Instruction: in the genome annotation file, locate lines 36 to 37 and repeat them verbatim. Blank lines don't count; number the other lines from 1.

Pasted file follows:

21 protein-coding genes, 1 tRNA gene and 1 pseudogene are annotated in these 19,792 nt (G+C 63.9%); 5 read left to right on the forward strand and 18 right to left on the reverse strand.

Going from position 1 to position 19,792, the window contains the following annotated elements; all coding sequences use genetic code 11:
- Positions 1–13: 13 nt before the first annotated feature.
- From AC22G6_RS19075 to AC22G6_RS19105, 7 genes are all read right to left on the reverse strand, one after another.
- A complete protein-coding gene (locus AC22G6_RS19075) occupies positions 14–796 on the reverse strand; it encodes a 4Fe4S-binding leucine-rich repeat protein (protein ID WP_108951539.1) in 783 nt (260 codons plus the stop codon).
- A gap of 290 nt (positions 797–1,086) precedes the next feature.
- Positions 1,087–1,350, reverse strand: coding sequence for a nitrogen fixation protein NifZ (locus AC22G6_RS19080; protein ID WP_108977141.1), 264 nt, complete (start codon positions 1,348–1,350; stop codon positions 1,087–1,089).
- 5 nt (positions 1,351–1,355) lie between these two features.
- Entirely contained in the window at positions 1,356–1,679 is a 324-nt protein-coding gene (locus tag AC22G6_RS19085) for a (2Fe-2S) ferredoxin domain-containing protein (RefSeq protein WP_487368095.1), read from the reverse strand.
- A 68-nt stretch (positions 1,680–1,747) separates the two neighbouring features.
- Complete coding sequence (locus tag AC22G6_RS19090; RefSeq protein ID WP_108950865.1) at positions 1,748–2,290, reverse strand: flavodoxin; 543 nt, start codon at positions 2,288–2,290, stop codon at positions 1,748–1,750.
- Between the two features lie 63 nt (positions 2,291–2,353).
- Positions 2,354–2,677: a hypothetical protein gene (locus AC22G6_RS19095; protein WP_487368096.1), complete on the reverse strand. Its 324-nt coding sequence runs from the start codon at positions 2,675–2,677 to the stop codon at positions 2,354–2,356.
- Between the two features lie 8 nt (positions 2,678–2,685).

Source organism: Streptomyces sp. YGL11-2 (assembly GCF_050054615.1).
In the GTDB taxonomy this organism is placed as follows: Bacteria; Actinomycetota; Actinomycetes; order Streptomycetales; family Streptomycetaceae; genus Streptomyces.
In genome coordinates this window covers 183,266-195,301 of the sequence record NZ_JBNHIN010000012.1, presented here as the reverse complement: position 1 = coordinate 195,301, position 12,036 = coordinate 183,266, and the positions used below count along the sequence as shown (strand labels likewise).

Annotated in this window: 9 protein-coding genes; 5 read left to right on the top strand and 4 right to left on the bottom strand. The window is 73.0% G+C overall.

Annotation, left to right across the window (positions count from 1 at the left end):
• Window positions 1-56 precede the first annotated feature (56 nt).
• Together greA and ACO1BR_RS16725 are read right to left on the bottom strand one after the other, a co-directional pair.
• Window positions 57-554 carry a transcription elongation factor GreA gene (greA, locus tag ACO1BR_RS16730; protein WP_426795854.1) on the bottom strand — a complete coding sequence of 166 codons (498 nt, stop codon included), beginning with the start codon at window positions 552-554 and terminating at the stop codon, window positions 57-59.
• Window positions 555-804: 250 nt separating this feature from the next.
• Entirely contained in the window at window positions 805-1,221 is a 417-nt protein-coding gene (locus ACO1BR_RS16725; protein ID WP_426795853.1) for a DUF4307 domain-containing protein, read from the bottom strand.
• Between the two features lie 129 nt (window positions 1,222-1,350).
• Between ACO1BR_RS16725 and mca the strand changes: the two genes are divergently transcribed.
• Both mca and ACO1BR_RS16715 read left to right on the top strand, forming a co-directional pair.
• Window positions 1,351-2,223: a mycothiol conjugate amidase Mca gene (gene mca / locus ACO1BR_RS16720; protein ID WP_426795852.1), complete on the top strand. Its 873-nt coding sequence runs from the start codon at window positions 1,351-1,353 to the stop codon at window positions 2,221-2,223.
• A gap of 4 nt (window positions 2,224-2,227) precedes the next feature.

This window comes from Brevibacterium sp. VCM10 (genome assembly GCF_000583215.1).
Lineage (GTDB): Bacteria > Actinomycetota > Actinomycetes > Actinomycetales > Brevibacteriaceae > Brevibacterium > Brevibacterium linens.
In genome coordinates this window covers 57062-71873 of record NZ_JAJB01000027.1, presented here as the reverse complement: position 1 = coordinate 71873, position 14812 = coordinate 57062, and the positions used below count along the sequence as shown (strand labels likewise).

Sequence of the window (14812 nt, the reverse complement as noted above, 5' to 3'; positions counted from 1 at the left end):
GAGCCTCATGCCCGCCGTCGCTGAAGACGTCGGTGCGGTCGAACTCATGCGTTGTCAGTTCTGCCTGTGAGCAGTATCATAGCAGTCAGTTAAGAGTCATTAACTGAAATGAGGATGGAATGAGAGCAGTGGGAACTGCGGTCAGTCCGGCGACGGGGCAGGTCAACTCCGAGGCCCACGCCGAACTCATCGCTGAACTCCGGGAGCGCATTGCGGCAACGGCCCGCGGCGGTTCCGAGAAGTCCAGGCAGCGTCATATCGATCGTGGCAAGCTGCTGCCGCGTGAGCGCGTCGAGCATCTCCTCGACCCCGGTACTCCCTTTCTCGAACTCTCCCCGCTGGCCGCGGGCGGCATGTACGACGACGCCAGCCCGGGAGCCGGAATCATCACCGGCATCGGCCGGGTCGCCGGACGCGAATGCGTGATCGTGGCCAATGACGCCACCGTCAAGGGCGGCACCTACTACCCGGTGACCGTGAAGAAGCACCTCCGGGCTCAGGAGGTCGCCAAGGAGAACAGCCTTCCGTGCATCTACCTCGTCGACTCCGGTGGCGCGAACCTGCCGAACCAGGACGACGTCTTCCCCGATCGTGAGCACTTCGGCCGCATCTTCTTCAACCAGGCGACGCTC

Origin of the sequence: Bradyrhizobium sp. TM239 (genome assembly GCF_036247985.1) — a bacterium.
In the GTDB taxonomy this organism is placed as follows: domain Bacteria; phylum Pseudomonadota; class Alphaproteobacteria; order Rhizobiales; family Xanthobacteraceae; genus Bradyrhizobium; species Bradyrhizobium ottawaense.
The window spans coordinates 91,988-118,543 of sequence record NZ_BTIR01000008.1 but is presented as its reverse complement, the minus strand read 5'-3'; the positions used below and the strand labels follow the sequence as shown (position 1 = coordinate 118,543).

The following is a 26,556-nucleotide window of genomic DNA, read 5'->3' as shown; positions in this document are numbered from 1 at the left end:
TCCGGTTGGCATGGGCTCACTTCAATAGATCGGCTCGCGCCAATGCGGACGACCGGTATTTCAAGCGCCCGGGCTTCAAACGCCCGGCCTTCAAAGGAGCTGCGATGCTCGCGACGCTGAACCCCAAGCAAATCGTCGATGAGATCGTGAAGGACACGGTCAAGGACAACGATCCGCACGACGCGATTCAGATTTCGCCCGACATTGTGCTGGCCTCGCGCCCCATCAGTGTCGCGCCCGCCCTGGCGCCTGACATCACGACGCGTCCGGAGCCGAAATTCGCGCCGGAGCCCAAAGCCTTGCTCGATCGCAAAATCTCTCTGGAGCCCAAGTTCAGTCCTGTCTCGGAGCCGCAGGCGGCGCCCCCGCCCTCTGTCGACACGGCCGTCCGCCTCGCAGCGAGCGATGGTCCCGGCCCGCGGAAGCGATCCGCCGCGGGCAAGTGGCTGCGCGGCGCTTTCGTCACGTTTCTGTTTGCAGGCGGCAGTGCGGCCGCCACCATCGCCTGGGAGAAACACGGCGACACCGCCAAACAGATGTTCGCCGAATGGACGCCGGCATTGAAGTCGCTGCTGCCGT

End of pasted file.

In the GTDB taxonomy this organism is placed as follows: domain Bacteria; phylum Pseudomonadota; class Alphaproteobacteria; order Rhizobiales; family Xanthobacteraceae; genus Bradyrhizobium; species Bradyrhizobium ottawaense.
The window spans coordinates 91,988-118,543 of sequence record NZ_BTIR01000008.1 but is presented as its reverse complement, the minus strand read 5'-3'; the positions used below and the strand labels follow the sequence as shown (position 1 = coordinate 118,543).